Adapting to change is something wildlife populations have always done. But now they face exceptionally rapid rates of change—on land and in the ocean. They need conservation measures that provide more time, and room, for adapting.
Climate-smart conservation is one such approach. It mixes mitigation and adaptation strategies to increase the resiliency and persistence of ecosystems in the face of climate change. On land, climate-smart habitat restoration is one effective way to revive and support ecosystems. In marine systems, one successful strategy for helping wildlife populations adapt to rapid change is to designate safe havens, free from pressures of fishing and other human impacts.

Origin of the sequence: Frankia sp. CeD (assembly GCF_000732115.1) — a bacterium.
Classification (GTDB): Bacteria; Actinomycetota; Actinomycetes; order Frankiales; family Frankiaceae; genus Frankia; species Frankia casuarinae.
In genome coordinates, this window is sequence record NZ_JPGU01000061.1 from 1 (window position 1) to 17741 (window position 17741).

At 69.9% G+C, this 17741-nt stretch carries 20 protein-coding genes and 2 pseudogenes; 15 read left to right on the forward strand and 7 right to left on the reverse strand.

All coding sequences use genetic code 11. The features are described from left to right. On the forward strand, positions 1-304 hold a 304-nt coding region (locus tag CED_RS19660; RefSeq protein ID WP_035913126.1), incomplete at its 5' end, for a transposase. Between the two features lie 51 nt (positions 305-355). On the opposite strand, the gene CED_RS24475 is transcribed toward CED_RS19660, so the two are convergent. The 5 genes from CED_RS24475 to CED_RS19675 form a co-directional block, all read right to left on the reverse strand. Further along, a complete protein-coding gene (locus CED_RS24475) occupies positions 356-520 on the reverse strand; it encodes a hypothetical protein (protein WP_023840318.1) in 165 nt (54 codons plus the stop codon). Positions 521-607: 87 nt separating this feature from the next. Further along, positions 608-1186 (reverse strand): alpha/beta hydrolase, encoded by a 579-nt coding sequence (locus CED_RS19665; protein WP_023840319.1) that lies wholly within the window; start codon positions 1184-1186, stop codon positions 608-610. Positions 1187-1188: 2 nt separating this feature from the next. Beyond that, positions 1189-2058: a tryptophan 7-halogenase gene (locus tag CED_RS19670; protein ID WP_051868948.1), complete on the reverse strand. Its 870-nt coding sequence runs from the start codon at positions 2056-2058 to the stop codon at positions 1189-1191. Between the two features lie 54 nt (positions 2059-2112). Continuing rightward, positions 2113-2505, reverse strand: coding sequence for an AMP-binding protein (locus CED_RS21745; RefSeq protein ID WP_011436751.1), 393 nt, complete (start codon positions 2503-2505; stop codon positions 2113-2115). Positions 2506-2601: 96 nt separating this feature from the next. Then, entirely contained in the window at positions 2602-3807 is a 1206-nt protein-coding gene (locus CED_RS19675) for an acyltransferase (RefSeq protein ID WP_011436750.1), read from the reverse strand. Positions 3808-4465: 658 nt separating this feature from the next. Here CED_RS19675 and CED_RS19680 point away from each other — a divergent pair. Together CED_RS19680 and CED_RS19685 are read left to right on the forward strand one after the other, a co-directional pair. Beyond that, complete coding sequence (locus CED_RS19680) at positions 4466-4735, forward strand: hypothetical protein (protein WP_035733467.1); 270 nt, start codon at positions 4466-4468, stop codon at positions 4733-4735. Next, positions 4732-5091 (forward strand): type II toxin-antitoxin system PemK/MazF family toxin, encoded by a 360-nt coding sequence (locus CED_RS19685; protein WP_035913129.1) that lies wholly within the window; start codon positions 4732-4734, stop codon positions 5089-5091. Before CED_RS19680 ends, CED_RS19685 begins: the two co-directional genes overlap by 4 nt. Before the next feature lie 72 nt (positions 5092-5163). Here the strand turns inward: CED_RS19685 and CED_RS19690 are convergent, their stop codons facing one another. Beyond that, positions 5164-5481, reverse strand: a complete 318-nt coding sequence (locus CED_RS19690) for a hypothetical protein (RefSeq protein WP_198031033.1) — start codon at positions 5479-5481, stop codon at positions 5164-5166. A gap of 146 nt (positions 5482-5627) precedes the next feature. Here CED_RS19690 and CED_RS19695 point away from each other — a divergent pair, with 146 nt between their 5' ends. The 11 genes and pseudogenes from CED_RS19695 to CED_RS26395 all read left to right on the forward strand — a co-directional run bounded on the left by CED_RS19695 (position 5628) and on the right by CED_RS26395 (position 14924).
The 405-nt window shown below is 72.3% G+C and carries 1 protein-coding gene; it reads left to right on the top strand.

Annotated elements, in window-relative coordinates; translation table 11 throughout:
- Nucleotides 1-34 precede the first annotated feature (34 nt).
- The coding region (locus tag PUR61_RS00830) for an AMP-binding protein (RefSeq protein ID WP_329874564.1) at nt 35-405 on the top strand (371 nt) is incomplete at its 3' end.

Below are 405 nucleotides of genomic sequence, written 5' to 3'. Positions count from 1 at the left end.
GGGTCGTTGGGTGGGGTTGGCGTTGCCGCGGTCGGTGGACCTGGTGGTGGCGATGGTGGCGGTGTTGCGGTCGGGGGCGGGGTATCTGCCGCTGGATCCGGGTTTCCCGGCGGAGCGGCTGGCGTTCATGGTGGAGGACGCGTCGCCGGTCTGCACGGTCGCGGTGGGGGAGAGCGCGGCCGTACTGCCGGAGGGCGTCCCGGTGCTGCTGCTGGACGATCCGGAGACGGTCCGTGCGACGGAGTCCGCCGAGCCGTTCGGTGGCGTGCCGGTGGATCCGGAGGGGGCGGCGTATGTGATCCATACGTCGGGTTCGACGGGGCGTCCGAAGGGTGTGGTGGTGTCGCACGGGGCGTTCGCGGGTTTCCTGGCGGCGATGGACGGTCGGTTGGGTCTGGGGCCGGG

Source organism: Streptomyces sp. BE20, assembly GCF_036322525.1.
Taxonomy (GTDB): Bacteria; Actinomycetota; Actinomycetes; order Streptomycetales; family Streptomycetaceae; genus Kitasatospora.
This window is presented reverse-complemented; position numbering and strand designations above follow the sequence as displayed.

California’s Marine Protected Areas (MPAs) aim to do just this—to give fishes, whales, seabirds and the whole marine food web protected places for feeding and breeding.
“The MPAs off California’s coast are a valuable tool in our conservation toolbox,” says Dan Robinette, a lead marine scientist with Point Blue Conservation Science. “They can buy some time for seabird populations to adapt to an ocean environment that’s changing dramatically. And seabirds, like other marine life forms, will adapt if given enough time and space.”
article: Claire Peaslee
photo: Point Blue